This is my second, and much belated, entry in the ‘Keeping Alive a Tradition’ series which aims to bring to the fore any recipes which have had a particular bearing on my heritage. The first recipe, cawl, is a favourite of mine and though it is well known nationally, it remains rather unappreciated on an international scale. Welsh cakes share no such problem as they are widely available throughout the United Kingdom and probably beyond, though I have no evidence of that. Nevertheless, a series of posts dedicated to Welsh cuisine couldn’t possibly be considered credible without the inclusion of these delicious drop scones.
Welsh cakes are traditionally cooked on an iron griddle which is then placed over one’s fireplace and left until the cakes are golden brown in colour. However, I appreciate that not everyone has access to a cast iron griddle or an open fire; I certainly don’t, so a heavy based saucepan on an electric hob will do. The most basic of Welsh cakes are flavoured using only sultanas, though one may complicate the recipe by adding mixed spice, nutmeg or cinnamon – I didn’t bother as they are quite delicious enough without unnecessary distraction. I am also of the opinion that real butter must be used in the process of making Welsh cakes, since it provides a steadfast body of flavour and richness which accompanies the other ingredients rather nicely.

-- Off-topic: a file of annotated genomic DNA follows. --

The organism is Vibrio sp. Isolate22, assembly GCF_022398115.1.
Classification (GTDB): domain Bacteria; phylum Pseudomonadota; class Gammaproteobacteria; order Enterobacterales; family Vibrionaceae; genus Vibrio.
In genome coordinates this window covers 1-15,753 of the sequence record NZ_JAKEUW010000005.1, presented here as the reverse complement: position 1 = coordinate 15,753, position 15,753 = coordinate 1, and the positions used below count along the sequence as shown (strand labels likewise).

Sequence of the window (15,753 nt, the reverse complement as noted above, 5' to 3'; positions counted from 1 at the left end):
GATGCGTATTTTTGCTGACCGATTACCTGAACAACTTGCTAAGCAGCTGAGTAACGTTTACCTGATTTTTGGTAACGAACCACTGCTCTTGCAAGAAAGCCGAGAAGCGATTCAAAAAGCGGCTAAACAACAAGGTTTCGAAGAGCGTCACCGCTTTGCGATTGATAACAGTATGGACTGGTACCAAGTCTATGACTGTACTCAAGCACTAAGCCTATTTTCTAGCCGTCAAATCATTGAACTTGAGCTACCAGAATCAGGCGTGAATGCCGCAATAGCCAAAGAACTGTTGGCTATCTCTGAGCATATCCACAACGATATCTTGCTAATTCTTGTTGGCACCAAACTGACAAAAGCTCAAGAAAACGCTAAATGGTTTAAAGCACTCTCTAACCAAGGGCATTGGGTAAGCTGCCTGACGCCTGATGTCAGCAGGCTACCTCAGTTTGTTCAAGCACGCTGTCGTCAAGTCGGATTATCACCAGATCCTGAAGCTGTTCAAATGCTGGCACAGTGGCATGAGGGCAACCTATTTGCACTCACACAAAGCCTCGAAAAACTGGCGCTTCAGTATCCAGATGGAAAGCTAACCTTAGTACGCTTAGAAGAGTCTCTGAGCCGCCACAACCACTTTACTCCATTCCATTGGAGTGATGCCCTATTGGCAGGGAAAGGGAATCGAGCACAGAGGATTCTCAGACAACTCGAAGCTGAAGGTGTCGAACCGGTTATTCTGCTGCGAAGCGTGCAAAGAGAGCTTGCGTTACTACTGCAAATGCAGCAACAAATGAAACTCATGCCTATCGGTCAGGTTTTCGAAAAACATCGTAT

The cooking of these drop scones is definitely the most difficult part of the process, which I suppose isn’t saying much. One must ensure that they are cooked in as little butter as possible over a fairly low heat, this will prevent them browning too quickly – if this happens they will likely not have had enough time to cook through. The butter is there simply to prevent the Welsh cakes from sticking; it plays very little part in the actual cooking process, though it probably adds to their immense flavour.
• 230g self-raising flour
• 110g butter
• 75g caster sugar
• 1 egg, beaten
• A generous handful of sultanas
• ½ tsp mixed spice, nutmeg or cinnamon (optional)
1. Combine the dry ingredients thoroughly, then rub in the butter until the mixture has the consistency of breadcrumbs. Mix in the sultanas until they appear uniform throughout, mix in the beaten egg until you are able to form a soft, but not sticky, dough. The egg itself should provide adequate moisture to facilitate this, though one may add a tiny dash of milk.
2. Roll out the dough until just under a centimetre thick, proceed to cut the dough into circles roughly the same size as those depicted – perhaps 5cm in diameter. Once all the dough has been used fry them off in heavy based frying pan that has been greased with butter, they require roughly 2-3 minutes on each side. If they brown too quickly reduce the heat, remove the pan from the stove and try again.
Cost: These really are frugal little cakes and a batch of this size should set one back no less than £1.10. However, I had to go on a bit of a wild goose chase in order to acquire some reasonably priced sultanas. In the end they set me back roughly 17p per 100g!
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